2 Execution site(s)
Stanislava Ch., born in 1925, recollects during the interview:
“During the shooting in Rainiai, the victims would be undressed and placed near the pit. Then they would be shot and fall inside the pit. Some of them fell inside still alive. The pits dug there were very large. […] One Jewish man escaped from the pit and was running through our field completely naked, without even underwear. But he was shot, anyway, and buried at the same place.” (Witness N°109, interviewed in Plepai, on October 21, 2014)
“In the beginning of August, the rumors intensified about a new Action being prepared. Two groups of women were formed for this new Action. The largest group was shot. The second one, made up of about 600 young women, was ordered to go to Telšiai in the beginning of the Action. They were divided and placed in several houses on a street that became a ghetto. At the end of December, between the Christmas and the New Year, the person responsible for Jewish affairs entered the ghetto and officially announced that the ghetto would be liquidated on Monday. On December 30-31, hundreds of women were shot. ” [Trial report of accused F.-S., made on February 3, 1956; B162-2582]
The Jewish community of Telšiai existed since the beginning of the 17th century. As it grew larger, four synagogues were built, "The Great Yeshiva" and other educational institutions that made Telšiai the Torah center of the region and attracted hundreds of students from Lithuania and abroad. Accommodation for students, as well as commerce, crafts and peddling, were the source of income for the Jews of Telšiai. However, there were also poor Jews relying on welfare and charity. In the 19th century, the Jews made up the majority of the population of the town. They numbered 4399 in 1870, but a wave of emigration was triggered by the bad harvest and famine in 1869-1872, discomfort due to persecutions and pogroms in Ukraine in the 1880s, compulsory military service for six years, the cholera epidemic of 1893 and a large fire that devastated the town in 1908. The first population census conducted after the WWI recorded 1545 Jews living in Telšiai. This number grew to 2800 by 1939, as they reconstructed their businesses and cultural, educational and spiritual life. However, sporadic disturbances and attacks against Jews occurred long before the war as a result of false accusations related to raping Lithuanian girls or kidnapping Lithuanian children. When the Memel district was annexed by Germany in 1939, about 7000 Jews living there fled to Lithuania, and many of them found asylum in Telšiai.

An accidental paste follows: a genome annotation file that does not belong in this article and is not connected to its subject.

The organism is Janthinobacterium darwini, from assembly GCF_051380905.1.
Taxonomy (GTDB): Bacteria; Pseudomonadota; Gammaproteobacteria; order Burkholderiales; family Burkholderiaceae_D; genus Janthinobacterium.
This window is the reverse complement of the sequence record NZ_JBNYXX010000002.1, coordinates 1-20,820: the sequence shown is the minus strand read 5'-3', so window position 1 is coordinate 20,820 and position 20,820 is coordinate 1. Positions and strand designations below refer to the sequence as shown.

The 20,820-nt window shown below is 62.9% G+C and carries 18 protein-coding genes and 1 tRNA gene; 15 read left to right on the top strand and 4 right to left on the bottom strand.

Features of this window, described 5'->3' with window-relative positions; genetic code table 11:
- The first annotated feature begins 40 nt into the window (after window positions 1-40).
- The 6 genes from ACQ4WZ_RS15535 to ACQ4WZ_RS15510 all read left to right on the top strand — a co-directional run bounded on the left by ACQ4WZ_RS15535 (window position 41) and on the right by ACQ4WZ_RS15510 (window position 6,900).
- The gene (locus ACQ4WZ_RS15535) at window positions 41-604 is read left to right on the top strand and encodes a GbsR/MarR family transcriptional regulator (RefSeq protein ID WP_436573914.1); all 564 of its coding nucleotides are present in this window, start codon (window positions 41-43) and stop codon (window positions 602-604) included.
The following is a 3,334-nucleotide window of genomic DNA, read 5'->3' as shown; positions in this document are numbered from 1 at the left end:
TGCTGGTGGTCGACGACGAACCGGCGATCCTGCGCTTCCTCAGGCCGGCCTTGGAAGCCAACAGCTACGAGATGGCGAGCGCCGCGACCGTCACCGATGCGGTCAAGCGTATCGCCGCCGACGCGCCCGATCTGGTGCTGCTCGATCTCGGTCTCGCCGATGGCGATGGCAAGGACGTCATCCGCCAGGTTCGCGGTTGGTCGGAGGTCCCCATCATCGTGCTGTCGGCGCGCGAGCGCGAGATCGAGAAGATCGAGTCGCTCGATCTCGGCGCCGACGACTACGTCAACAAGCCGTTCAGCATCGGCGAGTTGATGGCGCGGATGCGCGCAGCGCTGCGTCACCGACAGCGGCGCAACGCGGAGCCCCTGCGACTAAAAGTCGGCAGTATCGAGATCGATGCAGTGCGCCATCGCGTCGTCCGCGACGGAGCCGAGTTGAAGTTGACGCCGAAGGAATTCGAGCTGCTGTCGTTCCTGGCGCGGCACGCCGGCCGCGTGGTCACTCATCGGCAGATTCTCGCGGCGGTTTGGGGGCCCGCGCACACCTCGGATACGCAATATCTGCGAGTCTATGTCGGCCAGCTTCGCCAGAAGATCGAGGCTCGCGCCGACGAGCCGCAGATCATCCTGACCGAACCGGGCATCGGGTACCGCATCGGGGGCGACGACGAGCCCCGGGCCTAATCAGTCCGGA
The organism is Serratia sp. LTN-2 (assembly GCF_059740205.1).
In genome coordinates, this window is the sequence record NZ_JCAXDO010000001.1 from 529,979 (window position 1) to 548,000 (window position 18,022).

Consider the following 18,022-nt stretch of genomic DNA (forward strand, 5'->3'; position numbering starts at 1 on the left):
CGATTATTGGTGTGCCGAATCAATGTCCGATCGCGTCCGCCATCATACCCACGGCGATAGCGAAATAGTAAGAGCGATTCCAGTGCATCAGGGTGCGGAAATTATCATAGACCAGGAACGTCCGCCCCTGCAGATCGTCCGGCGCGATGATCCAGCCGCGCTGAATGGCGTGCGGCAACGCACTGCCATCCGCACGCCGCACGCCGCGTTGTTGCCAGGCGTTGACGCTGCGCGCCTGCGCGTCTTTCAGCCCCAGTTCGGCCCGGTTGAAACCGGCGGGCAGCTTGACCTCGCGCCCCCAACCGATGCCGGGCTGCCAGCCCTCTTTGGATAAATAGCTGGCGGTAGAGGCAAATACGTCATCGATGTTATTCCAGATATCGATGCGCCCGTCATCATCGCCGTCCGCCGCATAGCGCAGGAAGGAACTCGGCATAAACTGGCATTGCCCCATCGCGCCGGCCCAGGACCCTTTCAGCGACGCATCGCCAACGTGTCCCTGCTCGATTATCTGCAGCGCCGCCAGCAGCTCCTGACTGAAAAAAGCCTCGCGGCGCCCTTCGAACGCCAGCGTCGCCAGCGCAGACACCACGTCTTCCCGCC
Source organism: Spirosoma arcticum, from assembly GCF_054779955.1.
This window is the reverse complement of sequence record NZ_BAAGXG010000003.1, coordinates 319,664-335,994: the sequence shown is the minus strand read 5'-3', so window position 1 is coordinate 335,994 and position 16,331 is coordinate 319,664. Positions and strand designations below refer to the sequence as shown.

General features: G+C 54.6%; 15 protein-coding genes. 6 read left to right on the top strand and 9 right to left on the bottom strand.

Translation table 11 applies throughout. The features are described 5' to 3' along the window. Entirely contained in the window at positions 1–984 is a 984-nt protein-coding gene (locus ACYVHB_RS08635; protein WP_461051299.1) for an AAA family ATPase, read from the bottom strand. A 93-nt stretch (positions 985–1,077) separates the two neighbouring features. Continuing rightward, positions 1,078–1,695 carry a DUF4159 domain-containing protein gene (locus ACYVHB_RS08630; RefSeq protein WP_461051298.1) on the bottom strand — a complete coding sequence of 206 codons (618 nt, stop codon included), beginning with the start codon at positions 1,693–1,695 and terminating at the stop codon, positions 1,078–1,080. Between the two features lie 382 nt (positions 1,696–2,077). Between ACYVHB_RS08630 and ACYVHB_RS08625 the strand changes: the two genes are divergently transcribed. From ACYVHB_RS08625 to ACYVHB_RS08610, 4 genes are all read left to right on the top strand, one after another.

The Germans occupied Telšiai on June 25, 1941, after the bombing. Just two days later, the local Jews were forced out of their houses, lined up in columns and marched to the Rainiai manor. They were accommodated in the outhouses of the manor, along with the Jews from Varniai, Luokė, Alsėdžiai, Rietavas and other towns of Telšiai County. Jews were accused of killing 73 Lithuanian political prisoners who were shot on the last days of the Soviet occupation and buried in a mass grave in Rainiai. Once assembled in the manor, Jewish men were made to dig out the bodies, wash and rebury them. During the scenes of humiliation, men were forced to kiss the corpses and lick the wounds. In the second half of July 1941, Jewish men were shot in the pits dug 300 meters away from the Rainiai Manor. The execution conducted by Gestapo officers and the local collaborators could be clearly heard in the camp. Different sources provide different dates and numbers of victims, varying between 800 and 1500. The mass graves were not covered properly. Due to the awful smell of decaying bodies and the risk of epidemic, Jewish women and children were transferred to another detention camp in Geruliai. There, they joined thousands of other women and children confined in six abandoned army barracks. Young women were exploited and abused by local farmers, while many children died of diseases spreading in the camp because of poor sanitary conditions. On August 30, about 600 young women and girls were selected and taken to Telšiai ghetto, while the rest of the camp inmates, between 1500 and 2000 people, were executed in Geruliai Forest. The Telšiai ghetto existed until the end of 1941. Its last inmates, about 400 women, were shot in Rainiai Forest on December 23-24. 64 Jewish women managed to survive by finding shelter with farmers or escaping to the Šiauliai ghetto.
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